Prodigal, the aftermath

tree

Thunder came
with lightening flash
to remind me there is more,
always more to remember

And rain consoled the
pain of day

And Moon appeared
as rain was almost complete

With sky still shrouded, how could
she shine with such courage,
be so bold in the dissembled
sky when blood ran so freely
and tears flowed

It is Light we must allow
to bloom, even as grey cloud billow
and thunder storm preside

Light we carry
born to this dream

It is Light,
the prodigal Love of All
that heals

Pluvia

leafand raindrop.jpg

 

There’s something
about the first rain of fall
when it comes, finally, to fill
in the cracked earth of
summer’s heat

A mollifying, reminding one
that change will come,
regardless, and without
our doing, or undoing

As we circle and spin,
we transform
by our living, re-shape by
what passes over and
around and through us

There is no control, none
really needed, just patience
and some stillness
to sanction the interval
until drops upon the roof
announce their arrival

One

napo2017button2

 

Day Twenty-two

 

Raindrop.jpg

 

Catarrh allows for only this,
all I will accomplish today.
Our morning walk,
a drop of rain for remembrance,
how delicate we are,
how lovely we are,
and how we are all One.
May we take care of her,
this beautiful Earth of ours,
for she is generous in her benevolence.
Happy Earth Day.

 

 

Author’s Note:

Today’s prompt from NaPoWriMo/GloPoWriMo:

“Last but not least, here is our prompt for the day (optional, as always). In honor of Earth Day, I’d like to challenge you to write a georgic. The original georgic poem was written by Virgil, and while it was ostensibly a practical and instructional guide regarding agricultural concerns, it also offers political commentary on the use of land in the wake of war. The georgic was revived by British poets in the eighteenth century, when the use of land was changing both due to the increased use of enlightenment farming techniques and due to political realignments such as the union of England, Scotland, and Wales.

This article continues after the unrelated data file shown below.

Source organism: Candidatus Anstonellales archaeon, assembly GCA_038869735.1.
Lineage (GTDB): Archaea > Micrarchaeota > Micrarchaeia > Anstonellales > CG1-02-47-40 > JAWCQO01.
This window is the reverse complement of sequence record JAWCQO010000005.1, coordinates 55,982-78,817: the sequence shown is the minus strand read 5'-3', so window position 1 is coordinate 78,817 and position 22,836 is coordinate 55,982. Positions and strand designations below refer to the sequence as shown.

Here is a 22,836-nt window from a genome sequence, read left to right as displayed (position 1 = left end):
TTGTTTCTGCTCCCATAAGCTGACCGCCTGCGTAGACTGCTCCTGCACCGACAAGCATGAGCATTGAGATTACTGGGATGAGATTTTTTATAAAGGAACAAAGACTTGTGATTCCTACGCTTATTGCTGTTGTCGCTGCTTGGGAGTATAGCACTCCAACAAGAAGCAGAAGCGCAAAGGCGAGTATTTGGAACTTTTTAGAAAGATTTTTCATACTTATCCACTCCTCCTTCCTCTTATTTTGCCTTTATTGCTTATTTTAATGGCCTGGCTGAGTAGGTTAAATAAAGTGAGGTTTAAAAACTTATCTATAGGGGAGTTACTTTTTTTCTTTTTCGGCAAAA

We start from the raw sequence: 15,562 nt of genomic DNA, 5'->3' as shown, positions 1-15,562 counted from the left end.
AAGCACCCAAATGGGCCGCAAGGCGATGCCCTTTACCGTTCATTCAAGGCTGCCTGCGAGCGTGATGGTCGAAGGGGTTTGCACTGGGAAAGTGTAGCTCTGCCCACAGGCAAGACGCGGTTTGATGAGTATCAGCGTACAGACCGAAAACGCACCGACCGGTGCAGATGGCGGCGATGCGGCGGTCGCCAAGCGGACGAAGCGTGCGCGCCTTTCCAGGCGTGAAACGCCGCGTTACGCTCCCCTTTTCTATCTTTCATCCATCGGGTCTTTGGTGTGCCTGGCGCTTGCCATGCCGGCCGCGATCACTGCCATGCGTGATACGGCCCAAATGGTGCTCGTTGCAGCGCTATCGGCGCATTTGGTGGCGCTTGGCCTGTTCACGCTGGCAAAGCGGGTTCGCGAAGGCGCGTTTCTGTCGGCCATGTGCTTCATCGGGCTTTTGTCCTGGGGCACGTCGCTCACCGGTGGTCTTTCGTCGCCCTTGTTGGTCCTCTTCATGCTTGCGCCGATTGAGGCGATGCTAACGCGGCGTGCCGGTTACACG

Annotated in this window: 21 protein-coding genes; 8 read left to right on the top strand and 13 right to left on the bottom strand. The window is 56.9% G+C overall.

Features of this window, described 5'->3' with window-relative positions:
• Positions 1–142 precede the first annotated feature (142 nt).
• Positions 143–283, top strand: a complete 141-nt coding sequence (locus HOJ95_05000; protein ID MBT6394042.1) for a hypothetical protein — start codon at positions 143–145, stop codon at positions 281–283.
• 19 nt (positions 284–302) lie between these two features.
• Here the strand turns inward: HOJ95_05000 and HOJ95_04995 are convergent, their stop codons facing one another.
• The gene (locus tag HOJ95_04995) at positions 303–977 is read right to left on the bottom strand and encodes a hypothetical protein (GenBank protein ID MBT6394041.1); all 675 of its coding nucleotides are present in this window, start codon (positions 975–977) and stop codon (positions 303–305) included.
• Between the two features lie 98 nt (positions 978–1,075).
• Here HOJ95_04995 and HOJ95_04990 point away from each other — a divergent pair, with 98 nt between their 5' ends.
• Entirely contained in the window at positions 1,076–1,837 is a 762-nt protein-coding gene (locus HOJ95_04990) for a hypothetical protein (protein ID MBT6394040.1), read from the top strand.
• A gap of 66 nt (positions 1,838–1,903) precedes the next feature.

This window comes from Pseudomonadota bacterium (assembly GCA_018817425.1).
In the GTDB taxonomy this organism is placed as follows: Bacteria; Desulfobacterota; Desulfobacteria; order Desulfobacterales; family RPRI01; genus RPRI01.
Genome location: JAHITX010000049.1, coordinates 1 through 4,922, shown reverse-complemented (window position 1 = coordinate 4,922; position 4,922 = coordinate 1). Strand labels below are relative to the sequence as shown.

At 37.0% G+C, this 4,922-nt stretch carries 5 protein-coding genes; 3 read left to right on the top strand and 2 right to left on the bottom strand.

Your Georgic could be a simple set of instructions on how to grow or care for something, but it could also incorporate larger themes as to how land should be used (or not used), or for what purposes.”

Milk Glass

napo2017button2

 

Day Eighteen

 

Milk Glass.jpg

Little you, that piece
of you, first bud
on lilac’s branch,
will bloom forth
without burden.

Little you, that
sadness you hold,
a milk glass trifle
of memory past,
will fade.

Little you, those
tears, rainlets to wash
away abandoned hope,
sun faithfully dawns.

Little you, you are
as vital as the least
imperceptible cell
and the most
eloquent planet.

Little you, rejoice
in you, for you are
perfect, simply
by your creation.

And that is all
that matters.

 

Author’s Note:

Not following the prompt today, but borrowing a word. Thank you, Vandana Bhasin.

Moving Day

napo2017button2

 

Day One

 

Movers heft a couch
one way, then the nextday2.jpg
to make it fit,
a place to sit
when one
is done.

Rain sustains
and softens dry
earth left
too often
under winter’s sun
as drops bless
each one while
they move
from truck to door,
and back again
once more.

On moving day
new beginnings
meet, again and again,
little neat
soldiers shown
marching off to
unknown precincts.

A new drawer to
fill with old, and still
the movers make
their way under
bold gray billows, to
and fro.

We start afresh,
a month, a home,
thresholds to cross at
each ingress.

Eyes wide
open, at least we
imagine, and
through we go
to sow new
seeds with
unblemished
inhaled breath
in accordance
with every
immutable
death.

Author’s Note:

From NaPoWriMo:

“Today’s interview is with Kay Ryan, whose spare, tightly-rhymed work makes each poem a small, witty, philosophical puzzle. You can find more background on Ryan’s life and work here, and read one of her poems here.

And finally, our (optional) prompt. In honor of today’s interviewee, I’d like to challenge you to write a Kay-Ryan-esque poem: short, tight lines, rhymes interwoven throughout, maybe an animal or two, and, if you can manage to stuff it in, a sharp little philosophical conclusion.”